A single mother worked as a waitress, and just made her rent and utility payments each month. When COVID-19 shut down her restaurant, the bills began to mount, including her rent. She faced long days with kids doing online school. With libraries and most government offices closed, she waited on hold for hours seeking assistance. Her landlord began to talk about eviction. But without nearby family, and the pandemic raging, where would she and her children go?
For most of us, 2020 was a tough year. For those who are in poverty facing housing insecurity, the fear and stress were overwhelming.
The issue of homelessness is not a simple one of housing, but rather it is at the heart of a complex web of disadvantages that make even the most basic elements of daily living — buying food, doing laundry or getting a job interview — Herculean tasks. Imagine trying to apply for assistance — or a job — when you don’t have a computer, internet service or a printer.
St. Joseph’s Villa’s Flagler Housing & Homeless Services team is well acquainted with the issues of housing insecurity and poverty. In fact, we were founded in 1834 — now one of the longest running nonprofits in the nation — to provide a home for orphans. Today, along with our other services to children and families, we serve as the lead agency for the Crater Area Coalition on Homelessness (CACH). Yet, this past year has stretched us and challenged us to evaluate every option and take every avenue to provide solutions.
In June, Flagler became one of about 30 regional providers for the Virginia Rent Mortgage Relief Program (RMRP). Using federal dollars, the state, through RMRP, assists eligible households facing eviction or foreclosure due to COVID-19.
In becoming a RMRP provider, our team catapulted into a new area: eviction prevention. We dove in headfirst, and less than a week later provided the first funds. And we did this while we were working remotely for the first time.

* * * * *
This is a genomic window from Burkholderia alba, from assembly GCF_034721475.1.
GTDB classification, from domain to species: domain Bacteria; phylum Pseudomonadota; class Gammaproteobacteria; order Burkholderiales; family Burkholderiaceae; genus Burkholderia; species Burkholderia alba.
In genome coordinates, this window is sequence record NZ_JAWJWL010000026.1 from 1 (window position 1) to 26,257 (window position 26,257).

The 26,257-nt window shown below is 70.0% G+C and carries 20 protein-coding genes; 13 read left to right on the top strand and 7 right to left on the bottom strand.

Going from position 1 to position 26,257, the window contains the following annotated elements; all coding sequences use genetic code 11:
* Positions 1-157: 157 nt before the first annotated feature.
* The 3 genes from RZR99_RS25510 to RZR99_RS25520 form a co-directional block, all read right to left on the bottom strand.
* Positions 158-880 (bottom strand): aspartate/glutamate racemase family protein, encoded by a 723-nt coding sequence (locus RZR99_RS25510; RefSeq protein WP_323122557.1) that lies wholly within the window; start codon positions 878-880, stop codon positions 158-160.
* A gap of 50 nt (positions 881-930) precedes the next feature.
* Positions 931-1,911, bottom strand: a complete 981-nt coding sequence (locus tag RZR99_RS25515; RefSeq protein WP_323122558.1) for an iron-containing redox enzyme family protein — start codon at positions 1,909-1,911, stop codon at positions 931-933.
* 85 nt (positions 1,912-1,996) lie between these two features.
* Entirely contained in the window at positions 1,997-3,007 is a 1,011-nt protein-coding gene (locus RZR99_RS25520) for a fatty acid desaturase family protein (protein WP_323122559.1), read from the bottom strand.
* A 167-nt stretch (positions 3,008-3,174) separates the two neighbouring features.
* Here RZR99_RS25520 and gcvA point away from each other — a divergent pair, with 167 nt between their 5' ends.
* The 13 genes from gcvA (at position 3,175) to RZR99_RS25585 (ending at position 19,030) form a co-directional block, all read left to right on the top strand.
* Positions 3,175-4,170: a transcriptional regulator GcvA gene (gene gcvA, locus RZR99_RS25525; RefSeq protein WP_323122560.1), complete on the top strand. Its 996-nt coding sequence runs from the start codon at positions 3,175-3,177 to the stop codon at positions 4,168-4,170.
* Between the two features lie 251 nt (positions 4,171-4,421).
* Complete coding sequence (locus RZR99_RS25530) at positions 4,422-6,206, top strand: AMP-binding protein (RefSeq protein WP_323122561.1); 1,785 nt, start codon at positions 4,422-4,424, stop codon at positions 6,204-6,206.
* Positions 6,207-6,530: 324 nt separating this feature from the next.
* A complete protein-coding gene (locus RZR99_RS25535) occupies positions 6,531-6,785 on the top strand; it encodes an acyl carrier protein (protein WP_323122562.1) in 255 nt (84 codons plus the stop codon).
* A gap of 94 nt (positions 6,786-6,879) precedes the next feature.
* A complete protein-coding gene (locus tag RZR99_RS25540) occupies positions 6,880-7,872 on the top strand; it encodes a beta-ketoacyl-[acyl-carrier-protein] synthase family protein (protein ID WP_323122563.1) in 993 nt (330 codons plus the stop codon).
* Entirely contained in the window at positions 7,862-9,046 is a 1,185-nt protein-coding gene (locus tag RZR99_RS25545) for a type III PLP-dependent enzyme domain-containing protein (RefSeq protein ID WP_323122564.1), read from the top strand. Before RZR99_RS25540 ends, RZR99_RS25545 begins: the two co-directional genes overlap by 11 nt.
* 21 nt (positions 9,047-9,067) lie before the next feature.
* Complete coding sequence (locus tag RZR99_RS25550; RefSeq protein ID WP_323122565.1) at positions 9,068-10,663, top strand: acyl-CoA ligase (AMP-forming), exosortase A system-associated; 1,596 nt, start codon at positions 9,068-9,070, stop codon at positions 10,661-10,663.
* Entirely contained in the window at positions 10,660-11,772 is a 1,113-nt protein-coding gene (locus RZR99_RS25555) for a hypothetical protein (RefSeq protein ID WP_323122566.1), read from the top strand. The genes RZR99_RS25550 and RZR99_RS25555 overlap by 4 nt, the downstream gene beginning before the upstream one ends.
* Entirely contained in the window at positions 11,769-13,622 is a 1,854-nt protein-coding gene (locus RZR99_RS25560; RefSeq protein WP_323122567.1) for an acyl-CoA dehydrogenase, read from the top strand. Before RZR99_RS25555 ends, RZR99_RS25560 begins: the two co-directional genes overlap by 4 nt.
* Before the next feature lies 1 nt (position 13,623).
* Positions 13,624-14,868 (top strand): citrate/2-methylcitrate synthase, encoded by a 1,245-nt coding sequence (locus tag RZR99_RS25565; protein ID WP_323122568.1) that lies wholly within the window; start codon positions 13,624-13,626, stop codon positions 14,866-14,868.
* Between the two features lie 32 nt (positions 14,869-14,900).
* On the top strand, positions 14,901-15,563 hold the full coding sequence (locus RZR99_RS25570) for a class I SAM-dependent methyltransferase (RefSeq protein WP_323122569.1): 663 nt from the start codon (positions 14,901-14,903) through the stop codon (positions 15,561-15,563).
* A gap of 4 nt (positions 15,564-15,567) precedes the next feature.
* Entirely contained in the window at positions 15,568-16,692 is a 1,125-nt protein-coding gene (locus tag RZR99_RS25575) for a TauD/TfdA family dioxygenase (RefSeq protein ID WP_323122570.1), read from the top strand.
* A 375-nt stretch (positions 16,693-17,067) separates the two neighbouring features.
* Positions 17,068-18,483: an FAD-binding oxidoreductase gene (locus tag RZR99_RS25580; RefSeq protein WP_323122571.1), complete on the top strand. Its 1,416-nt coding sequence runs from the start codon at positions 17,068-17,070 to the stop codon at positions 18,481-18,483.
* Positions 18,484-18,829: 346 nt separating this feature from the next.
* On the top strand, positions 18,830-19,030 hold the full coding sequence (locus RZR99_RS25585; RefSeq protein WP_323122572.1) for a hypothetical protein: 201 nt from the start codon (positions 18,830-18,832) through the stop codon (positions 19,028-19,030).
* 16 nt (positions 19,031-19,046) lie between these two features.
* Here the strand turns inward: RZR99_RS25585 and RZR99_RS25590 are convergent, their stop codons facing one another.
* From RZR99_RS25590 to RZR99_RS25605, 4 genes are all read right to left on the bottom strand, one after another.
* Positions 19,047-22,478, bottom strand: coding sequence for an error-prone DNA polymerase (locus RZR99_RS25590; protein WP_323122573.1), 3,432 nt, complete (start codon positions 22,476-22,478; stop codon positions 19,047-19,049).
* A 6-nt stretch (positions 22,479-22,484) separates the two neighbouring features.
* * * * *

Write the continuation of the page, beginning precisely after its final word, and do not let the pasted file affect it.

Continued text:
RMRP required us to ramp up staffing, software and systems to handle a flood of inquiries. We were inundated by nearly 600 calls, which required hundreds of calls more to secure landlord agreements, get documentation and follow up on requests.
In the end, the St. Joseph’s Flagler team helped 253 households representing 693 individuals in the Tri-Cities area of Petersburg, Hopewell and Colonial Heights to avoid eviction. Of those households, 191 (about 75%) included children. We distributed more than $1.5 million in RMRP. Flagler also helped with the many associated expenses not covered, such as utilities, transportation, COVID-19 personal protective equipment and mattresses. The challenges especially are great in the Tri-Cities area, compounded by older housing stock and high utility bills.
At St. Joseph’s Villa, we take a holistic approach because poverty rarely is just about homelessness or food insecurity or unemployment. We sometimes provide phones because you cannot get an apartment if there is no way to contact you. We help clients obtain IDs and paperwork, which might have been lost in the process of eviction. We connect clients to mental health services, because you cannot find your way out of homelessness when you are fighting just to keep going.
As President Joe Biden’s administration extends the federal eviction moratorium and assistance for renters, the needs for those who are grappling with housing insecurity continue. While we are glad for rent assistance, we hope to raise awareness of the need for a more holistic approach.
Homelessness and housing insecurity never have been more acute than during this pandemic. At St. Joseph’s Villa, we never stop believing that together, we can make a difference by seeing the whole person, their assets and challenges, and connecting them with the resources they need.
Kathleen Burke Barrett has served as chief executive officer for St. Joseph’s Villa since 2006. Contact her at: (804) 553-3200 or email@example.com